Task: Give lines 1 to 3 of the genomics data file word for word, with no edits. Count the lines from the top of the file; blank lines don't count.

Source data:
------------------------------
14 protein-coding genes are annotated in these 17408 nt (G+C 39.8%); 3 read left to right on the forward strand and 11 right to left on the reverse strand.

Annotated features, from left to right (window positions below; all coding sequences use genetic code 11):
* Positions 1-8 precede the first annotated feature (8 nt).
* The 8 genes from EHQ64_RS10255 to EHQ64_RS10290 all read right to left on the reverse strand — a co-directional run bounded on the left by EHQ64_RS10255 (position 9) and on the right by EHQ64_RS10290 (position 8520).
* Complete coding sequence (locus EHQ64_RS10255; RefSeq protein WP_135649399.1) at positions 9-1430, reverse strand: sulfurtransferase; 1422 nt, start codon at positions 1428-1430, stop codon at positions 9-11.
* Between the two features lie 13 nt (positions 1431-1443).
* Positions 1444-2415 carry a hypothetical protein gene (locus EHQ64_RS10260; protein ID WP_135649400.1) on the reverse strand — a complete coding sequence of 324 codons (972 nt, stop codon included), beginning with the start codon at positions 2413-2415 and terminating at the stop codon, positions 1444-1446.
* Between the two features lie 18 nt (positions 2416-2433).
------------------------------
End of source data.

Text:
14 protein-coding genes are annotated in these 17408 nt (G+C 39.8%); 3 read left to right on the forward strand and 11 right to left on the reverse strand.

Annotated features, from left to right (window positions below; all coding sequences use genetic code 11):
* Positions 1-8 precede the first annotated feature (8 nt).